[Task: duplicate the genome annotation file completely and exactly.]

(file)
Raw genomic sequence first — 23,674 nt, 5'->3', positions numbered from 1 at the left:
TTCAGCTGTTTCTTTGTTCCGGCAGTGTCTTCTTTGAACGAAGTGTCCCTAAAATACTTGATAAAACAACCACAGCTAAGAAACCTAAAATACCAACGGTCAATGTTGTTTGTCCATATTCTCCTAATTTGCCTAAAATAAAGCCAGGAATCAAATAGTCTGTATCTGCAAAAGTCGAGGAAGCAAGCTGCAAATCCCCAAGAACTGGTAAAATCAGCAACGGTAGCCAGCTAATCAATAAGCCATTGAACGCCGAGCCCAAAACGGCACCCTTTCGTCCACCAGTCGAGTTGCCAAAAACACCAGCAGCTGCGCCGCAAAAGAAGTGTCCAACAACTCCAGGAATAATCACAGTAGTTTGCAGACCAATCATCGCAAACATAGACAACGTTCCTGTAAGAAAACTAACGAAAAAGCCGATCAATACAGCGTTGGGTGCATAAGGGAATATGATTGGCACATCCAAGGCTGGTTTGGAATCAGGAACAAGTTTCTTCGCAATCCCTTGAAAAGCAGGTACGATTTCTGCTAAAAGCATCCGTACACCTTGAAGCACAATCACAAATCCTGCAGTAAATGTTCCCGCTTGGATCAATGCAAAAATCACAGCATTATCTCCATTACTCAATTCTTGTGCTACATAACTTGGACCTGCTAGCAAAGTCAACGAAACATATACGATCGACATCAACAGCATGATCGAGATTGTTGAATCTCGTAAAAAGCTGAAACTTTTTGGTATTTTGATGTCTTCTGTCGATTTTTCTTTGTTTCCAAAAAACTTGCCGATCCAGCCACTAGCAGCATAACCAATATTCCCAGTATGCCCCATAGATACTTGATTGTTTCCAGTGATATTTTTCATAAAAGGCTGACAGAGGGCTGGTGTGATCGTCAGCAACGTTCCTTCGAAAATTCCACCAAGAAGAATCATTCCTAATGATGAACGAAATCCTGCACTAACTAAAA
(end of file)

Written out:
Raw genomic sequence first — 23,674 nt, 5'->3', positions numbered from 1 at the left:
TTCAGCTGTTTCTTTGTTCCGGCAGTGTCTTCTTTGAACGAAGTGTCCCTAAAATACTTGATAAAACAACCACAGCTAAGAAACCTAAAATACCAACGGTCAATGTTGTTTGTCCATATTCTCCTAATTTGCCTAAAATAAAGCCAGGAATCAAATAGTCTGTATCTGCAAAAGTCGAGGAAGCAAGCTGCAAATCCCCAAGAACTGGTAAAATCAGCAACGGTAGCCAGCTAATCAATAAGCCATTGAACGCCGAGCCCAAAACGGCACCCTTTCGTCCACCAGTCGAGTTGCCAAAAACACCAGCAGCTGCGCCGCAAAAGAAGTGTCCAACAACTCCAGGAATAATCACAGTAGTTTGCAGACCAATCATCGCAAACATAGACAACGTTCCTGTAAGAAAACTAACGAAAAAGCCGATCAATACAGCGTTGGGTGCATAAGGGAATATGATTGGCACATCCAAGGCTGGTTTGGAATCAGGAACAAGTTTCTTCGCAATCCCTTGAAAAGCAGGTACGATTTCTGCTAAAAGCATCCGTACACCTTGAAGCACAATCACAAATCCTGCAGTAAATGTTCCCGCTTGGATCAATGCAAAAATCACAGCATTATCTCCATTACTCAATTCTTGTGCTACATAACTTGGACCTGCTAGCAAAGTCAACGAAACATATACGATCGACATCAACAGCATGATCGAGATTGTTGAATCTCGTAAAAAGCTGAAACTTTTTGGTATTTTGATGTCTTCTGTCGATTTTTCTTTGTTTCCAAAAAACTTGCCGATCCAGCCACTAGCAGCATAACCAATATTCCCAGTATGCCCCATAGATACTTGATTGTTTCCAGTGATATTTTTCATAAAAGGCTGACAGAGGGCTGGTGTGATCGTCAGCAACGTTCCTTCGAAAATTCCACCAAGAAGAATCATTCCTAATGATGAACGAAATCCTGCACTAACTAAAA